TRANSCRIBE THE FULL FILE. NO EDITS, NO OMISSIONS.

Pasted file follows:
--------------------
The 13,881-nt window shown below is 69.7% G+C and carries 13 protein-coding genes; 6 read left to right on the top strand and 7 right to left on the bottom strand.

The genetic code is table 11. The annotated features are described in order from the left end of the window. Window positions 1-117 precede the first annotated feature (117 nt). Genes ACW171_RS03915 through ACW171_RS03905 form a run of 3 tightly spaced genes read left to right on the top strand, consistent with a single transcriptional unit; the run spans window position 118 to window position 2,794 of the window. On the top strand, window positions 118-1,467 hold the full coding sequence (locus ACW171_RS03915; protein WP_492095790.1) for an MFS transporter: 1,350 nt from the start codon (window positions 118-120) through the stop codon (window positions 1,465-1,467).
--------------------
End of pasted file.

The 13,881-nt window shown below is 69.7% G+C and carries 13 protein-coding genes; 6 read left to right on the top strand and 7 right to left on the bottom strand.

The genetic code is table 11. The annotated features are described in order from the left end of the window. Window positions 1-117 precede the first annotated feature (117 nt). Genes ACW171_RS03915 through ACW171_RS03905 form a run of 3 tightly spaced genes read left to right on the top strand, consistent with a single transcriptional unit; the run spans window position 118 to window position 2,794 of the window. On the top strand, window positions 118-1,467 hold the full coding sequence (locus ACW171_RS03915; protein WP_492095790.1) for an MFS transporter: 1,350 nt from the start codon (window positions 118-120) through the stop codon (window positions 1,465-1,467).